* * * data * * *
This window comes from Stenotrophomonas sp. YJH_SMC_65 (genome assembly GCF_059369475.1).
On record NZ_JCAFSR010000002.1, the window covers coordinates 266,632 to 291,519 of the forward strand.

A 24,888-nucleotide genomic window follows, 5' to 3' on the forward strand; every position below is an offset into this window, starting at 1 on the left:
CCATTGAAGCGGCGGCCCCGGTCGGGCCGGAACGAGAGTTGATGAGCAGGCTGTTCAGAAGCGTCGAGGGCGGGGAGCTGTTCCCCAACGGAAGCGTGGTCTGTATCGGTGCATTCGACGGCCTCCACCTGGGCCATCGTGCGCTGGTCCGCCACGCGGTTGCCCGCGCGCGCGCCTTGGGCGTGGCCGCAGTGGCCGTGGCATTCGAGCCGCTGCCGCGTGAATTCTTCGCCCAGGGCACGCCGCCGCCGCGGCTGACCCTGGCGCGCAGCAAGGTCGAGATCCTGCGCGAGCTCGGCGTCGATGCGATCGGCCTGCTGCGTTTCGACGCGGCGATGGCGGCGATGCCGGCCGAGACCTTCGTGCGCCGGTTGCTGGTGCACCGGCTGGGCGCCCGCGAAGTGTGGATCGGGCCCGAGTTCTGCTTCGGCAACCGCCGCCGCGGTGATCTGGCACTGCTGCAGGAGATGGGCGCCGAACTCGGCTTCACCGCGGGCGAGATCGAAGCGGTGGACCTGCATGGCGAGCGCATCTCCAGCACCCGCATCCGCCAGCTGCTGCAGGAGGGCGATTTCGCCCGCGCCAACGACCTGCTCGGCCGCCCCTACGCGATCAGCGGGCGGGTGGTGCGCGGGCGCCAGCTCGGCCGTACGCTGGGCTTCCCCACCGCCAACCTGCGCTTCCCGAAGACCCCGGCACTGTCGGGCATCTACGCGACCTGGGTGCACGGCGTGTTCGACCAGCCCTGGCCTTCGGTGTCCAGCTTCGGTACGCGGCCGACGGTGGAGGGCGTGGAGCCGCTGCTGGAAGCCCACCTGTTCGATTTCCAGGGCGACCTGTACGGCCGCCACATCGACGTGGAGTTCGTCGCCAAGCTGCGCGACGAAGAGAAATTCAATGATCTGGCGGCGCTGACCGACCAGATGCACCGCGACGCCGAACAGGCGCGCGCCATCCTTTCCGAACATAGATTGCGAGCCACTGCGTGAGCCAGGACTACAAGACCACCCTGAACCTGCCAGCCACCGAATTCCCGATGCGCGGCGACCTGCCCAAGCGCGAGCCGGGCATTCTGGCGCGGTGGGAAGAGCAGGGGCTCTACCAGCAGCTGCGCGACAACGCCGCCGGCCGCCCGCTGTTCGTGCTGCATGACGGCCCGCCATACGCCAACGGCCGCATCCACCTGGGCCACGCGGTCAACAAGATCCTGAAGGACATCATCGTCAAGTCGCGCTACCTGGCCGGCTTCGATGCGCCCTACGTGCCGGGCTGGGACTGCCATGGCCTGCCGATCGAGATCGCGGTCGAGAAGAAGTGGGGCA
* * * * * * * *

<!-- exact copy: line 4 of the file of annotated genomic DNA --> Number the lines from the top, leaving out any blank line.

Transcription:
CCATTGAAGCGGCGGCCCCGGTCGGGCCGGAACGAGAGTTGATGAGCAGGCTGTTCAGAAGCGTCGAGGGCGGGGAGCTGTTCCCCAACGGAAGCGTGGTCTGTATCGGTGCATTCGACGGCCTCCACCTGGGCCATCGTGCGCTGGTCCGCCACGCGGTTGCCCGCGCGCGCGCCTTGGGCGTGGCCGCAGTGGCCGTGGCATTCGAGCCGCTGCCGCGTGAATTCTTCGCCCAGGGCACGCCGCCGCCGCGGCTGACCCTGGCGCGCAGCAAGGTCGAGATCCTGCGCGAGCTCGGCGTCGATGCGATCGGCCTGCTGCGTTTCGACGCGGCGATGGCGGCGATGCCGGCCGAGACCTTCGTGCGCCGGTTGCTGGTGCACCGGCTGGGCGCCCGCGAAGTGTGGATCGGGCCCGAGTTCTGCTTCGGCAACCGCCGCCGCGGTGATCTGGCACTGCTGCAGGAGATGGGCGCCGAACTCGGCTTCACCGCGGGCGAGATCGAAGCGGTGGACCTGCATGGCGAGCGCATCTCCAGCACCCGCATCCGCCAGCTGCTGCAGGAGGGCGATTTCGCCCGCGCCAACGACCTGCTCGGCCGCCCCTACGCGATCAGCGGGCGGGTGGTGCGCGGGCGCCAGCTCGGCCGTACGCTGGGCTTCCCCACCGCCAACCTGCGCTTCCCGAAGACCCCGGCACTGTCGGGCATCTACGCGACCTGGGTGCACGGCGTGTTCGACCAGCCCTGGCCTTCGGTGTCCAGCTTCGGTACGCGGCCGACGGTGGAGGGCGTGGAGCCGCTGCTGGAAGCCCACCTGTTCGATTTCCAGGGCGACCTGTACGGCCGCCACATCGACGTGGAGTTCGTCGCCAAGCTGCGCGACGAAGAGAAATTCAATGATCTGGCGGCGCTGACCGACCAGATGCACCGCGACGCCGAACAGGCGCGCGCCATCCTTTCCGAACATAGATTGCGAGCCACTGCGTGAGCCAGGACTACAAGACCACCCTGAACCTGCCAGCCACCGAATTCCCGATGCGCGGCGACCTGCCCAAGCGCGAGCCGGGCATTCTGGCGCGGTGGGAAGAGCAGGGGCTCTACCAGCAGCTGCGCGACAACGCCGCCGGCCGCCCGCTGTTCGTGCTGCATGACGGCCCGCCATACGCCAACGGCCGCATCCACCTGGGCCACGCGGTCAACAAGATCCTGAAGGACATCATCGTCAAGTCGCGCTACCTGGCCGGCTTCGATGCGCCCTACGTGCCGGGCTGGGACTGCCATGGCCTGCCGATCGAGATCGCGGTCGAGAAGAAGTGGGGCA